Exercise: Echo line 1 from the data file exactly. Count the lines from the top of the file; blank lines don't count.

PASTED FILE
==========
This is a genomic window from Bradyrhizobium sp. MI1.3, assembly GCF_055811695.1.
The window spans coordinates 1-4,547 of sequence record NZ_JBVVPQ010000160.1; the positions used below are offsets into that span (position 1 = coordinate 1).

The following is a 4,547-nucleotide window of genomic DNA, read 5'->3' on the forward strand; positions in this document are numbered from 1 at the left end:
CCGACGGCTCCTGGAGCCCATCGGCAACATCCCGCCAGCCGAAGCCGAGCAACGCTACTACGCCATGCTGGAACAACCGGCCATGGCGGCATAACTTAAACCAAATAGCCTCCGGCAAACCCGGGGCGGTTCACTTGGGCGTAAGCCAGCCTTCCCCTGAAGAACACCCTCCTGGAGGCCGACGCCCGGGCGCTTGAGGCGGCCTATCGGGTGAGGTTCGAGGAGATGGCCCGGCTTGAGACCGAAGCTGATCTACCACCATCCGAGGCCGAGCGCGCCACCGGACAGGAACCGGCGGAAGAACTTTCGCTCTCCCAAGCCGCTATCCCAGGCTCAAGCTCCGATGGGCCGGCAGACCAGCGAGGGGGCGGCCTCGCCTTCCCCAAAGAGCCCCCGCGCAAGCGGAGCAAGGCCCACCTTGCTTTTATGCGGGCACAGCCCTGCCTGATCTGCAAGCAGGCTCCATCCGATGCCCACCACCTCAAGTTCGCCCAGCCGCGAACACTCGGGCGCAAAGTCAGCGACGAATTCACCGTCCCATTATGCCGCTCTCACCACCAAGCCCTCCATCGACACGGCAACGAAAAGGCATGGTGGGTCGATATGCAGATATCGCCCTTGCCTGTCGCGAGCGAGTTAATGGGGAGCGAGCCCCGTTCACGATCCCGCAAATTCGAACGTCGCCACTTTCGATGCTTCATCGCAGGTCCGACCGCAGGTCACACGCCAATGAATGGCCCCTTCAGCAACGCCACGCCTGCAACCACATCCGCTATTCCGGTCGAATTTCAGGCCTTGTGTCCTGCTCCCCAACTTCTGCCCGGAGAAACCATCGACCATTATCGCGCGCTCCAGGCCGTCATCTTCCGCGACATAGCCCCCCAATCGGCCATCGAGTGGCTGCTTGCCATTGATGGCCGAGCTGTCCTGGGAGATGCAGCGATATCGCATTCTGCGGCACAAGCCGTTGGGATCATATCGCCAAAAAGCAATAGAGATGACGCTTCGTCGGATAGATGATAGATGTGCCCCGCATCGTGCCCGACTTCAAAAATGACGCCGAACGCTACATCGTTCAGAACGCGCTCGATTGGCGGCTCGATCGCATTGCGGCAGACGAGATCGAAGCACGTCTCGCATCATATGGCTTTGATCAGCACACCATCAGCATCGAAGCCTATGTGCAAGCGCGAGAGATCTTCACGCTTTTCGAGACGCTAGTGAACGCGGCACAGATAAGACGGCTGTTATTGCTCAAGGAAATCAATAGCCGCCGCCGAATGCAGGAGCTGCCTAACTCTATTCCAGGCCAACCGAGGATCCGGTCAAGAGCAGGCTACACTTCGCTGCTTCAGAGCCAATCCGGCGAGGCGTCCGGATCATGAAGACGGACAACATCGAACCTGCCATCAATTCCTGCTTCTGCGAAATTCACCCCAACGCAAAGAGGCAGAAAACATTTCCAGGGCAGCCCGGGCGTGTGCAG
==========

This is a genomic window from Bradyrhizobium sp. MI1.3, assembly GCF_055811695.1.